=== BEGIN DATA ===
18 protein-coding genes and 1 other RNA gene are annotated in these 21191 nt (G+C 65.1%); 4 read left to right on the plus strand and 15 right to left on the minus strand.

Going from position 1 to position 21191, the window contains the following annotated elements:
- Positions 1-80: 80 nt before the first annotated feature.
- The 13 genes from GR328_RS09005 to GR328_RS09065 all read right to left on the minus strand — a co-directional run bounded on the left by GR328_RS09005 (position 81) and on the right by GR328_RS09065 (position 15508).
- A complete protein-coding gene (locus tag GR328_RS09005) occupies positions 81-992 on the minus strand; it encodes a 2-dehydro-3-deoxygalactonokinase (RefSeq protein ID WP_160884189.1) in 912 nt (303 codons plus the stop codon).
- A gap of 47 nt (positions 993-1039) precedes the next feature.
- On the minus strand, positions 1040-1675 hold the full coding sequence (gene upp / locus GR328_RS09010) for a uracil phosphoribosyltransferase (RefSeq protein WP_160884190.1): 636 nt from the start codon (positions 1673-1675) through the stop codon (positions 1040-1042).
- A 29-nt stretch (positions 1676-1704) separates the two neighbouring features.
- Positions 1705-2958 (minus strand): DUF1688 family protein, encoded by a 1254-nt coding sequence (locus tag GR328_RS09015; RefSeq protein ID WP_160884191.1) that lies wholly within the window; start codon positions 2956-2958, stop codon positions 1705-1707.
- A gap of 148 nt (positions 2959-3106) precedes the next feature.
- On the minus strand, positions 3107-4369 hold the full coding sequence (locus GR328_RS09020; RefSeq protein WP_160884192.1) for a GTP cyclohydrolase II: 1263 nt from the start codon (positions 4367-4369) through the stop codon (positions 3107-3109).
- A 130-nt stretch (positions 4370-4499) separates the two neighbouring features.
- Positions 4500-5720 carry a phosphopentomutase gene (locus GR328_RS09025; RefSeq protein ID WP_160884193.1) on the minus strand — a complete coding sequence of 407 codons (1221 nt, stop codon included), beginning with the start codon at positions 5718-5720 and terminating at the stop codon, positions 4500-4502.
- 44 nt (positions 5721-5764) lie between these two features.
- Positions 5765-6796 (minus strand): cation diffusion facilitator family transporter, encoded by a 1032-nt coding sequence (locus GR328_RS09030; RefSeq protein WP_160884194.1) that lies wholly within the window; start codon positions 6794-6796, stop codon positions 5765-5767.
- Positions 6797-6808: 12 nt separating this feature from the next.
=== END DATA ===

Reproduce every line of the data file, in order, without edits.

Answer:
18 protein-coding genes and 1 other RNA gene are annotated in these 21191 nt (G+C 65.1%); 4 read left to right on the plus strand and 15 right to left on the minus strand.

Going from position 1 to position 21191, the window contains the following annotated elements:
- Positions 1-80: 80 nt before the first annotated feature.
- The 13 genes from GR328_RS09005 to GR328_RS09065 all read right to left on the minus strand — a co-directional run bounded on the left by GR328_RS09005 (position 81) and on the right by GR328_RS09065 (position 15508).
- A complete protein-coding gene (locus tag GR328_RS09005) occupies positions 81-992 on the minus strand; it encodes a 2-dehydro-3-deoxygalactonokinase (RefSeq protein ID WP_160884189.1) in 912 nt (303 codons plus the stop codon).
- A gap of 47 nt (positions 993-1039) precedes the next feature.
- On the minus strand, positions 1040-1675 hold the full coding sequence (gene upp / locus GR328_RS09010) for a uracil phosphoribosyltransferase (RefSeq protein WP_160884190.1): 636 nt from the start codon (positions 1673-1675) through the stop codon (positions 1040-1042).
- A 29-nt stretch (positions 1676-1704) separates the two neighbouring features.
- Positions 1705-2958 (minus strand): DUF1688 family protein, encoded by a 1254-nt coding sequence (locus tag GR328_RS09015; RefSeq protein ID WP_160884191.1) that lies wholly within the window; start codon positions 2956-2958, stop codon positions 1705-1707.
- A gap of 148 nt (positions 2959-3106) precedes the next feature.
- On the minus strand, positions 3107-4369 hold the full coding sequence (locus GR328_RS09020; RefSeq protein WP_160884192.1) for a GTP cyclohydrolase II: 1263 nt from the start codon (positions 4367-4369) through the stop codon (positions 3107-3109).
- A 130-nt stretch (positions 4370-4499) separates the two neighbouring features.
- Positions 4500-5720 carry a phosphopentomutase gene (locus GR328_RS09025; RefSeq protein ID WP_160884193.1) on the minus strand — a complete coding sequence of 407 codons (1221 nt, stop codon included), beginning with the start codon at positions 5718-5720 and terminating at the stop codon, positions 4500-4502.
- 44 nt (positions 5721-5764) lie between these two features.
- Positions 5765-6796 (minus strand): cation diffusion facilitator family transporter, encoded by a 1032-nt coding sequence (locus GR328_RS09030; RefSeq protein WP_160884194.1) that lies wholly within the window; start codon positions 6794-6796, stop codon positions 5765-5767.
- Positions 6797-6808: 12 nt separating this feature from the next.